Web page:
I poured my heart out on paper and mailed a letter. The Rebbe’s answer was surprising in its lack of equivocation. “They should get married,” he wrote, “and they should move to Israel.” And he added, “Anyone who tries to stop this [match] should take it on their own responsibility!” Intuitively I knew it all along, but I needed someone I trusted in my corner. It was decided: I would help them. With my permission and help, the couple planned to be married secretly. For weeks I shopped for a dress and household items, but the flurry of activity could hardly be kept secret. Little by little the word got out. The rest of the family came around and consented on the condition that they not move to Israel and that David first get a job for six months. Reluctantly, David and Yocheved agreed. At least they could be married out in the open.

The wedding was a powerful experience and inspirational to all. Many in our family and community were delighted and stirred to see the beautiful, familiar rituals. Yocheved’s joy made a deep impression on many people — could it be that this young girl sensed something about the beauty of living a Jewish life that they, so much older and wiser, had somehow missed?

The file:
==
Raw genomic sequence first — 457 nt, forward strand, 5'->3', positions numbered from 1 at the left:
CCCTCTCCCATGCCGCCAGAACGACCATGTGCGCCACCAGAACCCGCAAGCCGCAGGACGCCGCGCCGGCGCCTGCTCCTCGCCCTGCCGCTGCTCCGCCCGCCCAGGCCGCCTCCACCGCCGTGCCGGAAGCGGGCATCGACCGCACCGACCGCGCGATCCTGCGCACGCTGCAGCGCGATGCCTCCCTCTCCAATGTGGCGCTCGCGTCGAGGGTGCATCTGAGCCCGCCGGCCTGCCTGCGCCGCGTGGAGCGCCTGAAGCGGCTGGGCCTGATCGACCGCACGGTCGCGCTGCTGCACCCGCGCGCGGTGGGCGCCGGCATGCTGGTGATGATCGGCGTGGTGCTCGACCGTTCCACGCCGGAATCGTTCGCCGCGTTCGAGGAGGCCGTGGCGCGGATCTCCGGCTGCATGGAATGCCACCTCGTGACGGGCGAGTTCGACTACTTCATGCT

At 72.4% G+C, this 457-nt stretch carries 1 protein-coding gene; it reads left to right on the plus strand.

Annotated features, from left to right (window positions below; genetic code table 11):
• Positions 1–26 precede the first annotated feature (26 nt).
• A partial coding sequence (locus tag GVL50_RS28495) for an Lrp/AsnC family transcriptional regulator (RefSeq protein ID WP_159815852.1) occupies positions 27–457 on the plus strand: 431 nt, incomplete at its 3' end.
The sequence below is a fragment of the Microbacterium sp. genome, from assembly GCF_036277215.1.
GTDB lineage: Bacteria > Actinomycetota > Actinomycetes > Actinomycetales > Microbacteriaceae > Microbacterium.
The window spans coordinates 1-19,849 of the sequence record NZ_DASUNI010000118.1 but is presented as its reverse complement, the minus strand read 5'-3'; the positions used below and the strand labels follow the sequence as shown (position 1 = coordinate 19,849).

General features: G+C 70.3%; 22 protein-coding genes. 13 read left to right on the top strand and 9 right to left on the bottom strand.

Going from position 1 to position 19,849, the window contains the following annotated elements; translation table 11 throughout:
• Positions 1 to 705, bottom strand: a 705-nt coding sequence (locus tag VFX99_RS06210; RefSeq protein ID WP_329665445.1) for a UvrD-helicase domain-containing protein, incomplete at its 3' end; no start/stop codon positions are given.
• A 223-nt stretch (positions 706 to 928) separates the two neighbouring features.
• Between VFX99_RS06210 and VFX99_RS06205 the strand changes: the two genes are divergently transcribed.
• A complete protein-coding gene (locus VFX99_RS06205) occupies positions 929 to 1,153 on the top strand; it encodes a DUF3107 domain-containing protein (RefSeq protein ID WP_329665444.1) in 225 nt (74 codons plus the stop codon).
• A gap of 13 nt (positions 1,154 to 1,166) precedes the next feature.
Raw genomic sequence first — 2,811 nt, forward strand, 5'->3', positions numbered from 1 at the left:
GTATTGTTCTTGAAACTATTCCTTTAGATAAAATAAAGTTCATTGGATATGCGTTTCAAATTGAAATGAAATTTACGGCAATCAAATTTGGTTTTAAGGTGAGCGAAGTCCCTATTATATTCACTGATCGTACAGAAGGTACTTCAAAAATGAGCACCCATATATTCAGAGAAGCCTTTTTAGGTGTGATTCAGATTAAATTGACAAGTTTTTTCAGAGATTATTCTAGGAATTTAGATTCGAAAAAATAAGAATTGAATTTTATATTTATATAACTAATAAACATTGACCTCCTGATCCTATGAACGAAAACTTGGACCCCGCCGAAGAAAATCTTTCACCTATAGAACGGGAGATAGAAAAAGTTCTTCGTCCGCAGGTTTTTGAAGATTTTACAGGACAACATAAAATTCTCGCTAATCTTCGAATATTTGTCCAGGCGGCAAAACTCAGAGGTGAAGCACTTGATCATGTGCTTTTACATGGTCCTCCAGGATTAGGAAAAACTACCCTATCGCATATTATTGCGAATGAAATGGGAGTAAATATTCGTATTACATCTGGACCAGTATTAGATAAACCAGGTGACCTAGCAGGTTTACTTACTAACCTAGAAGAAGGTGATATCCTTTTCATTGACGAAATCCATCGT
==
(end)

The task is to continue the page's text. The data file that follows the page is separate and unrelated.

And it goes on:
They were our frequent Shabbat guests. Yocheved would light the Shabbat candles and sometimes remain standing in place for over an hour, singing and praying. I’d usually slip out of the room — somehow it felt as though I was intruding on her intense dialogue with G-d.

G-d places tests and obstacles in our path so that we overcome them and thereby bring to the fore our inner, latent strengths and talents. He had His tests for Yocheved. The first was becoming observant. The second was to marry her soul mate despite the opposition. The third was to prove much more difficult. Although the couple expected to start a family right away, months and months passed without a pregnancy.

It certainly was not for lack of petition. Yocheved seemed to storm the heavens with her fervent prayers. “G-d must certainly give in pretty soon,” I remember thinking. “How could He possibly say no to such a heartrending appeal?” Her persistence was staggering, and after two long years the couple was blessed with a beautiful baby girl, Yael Sarah.

But the final test was yet to come. Two years after Yael’s birth, Yocheved was diagnosed with cancer of the liver. The doctors looked solemn — it had already spread to her lungs and abdomen. “Two to three months to live,” I heard them say. Yocheved refused to accept a no hope, no cure judgment. “You’re not G-d! No one but G-d can tell me when I will die!” she countered, and took action accordingly.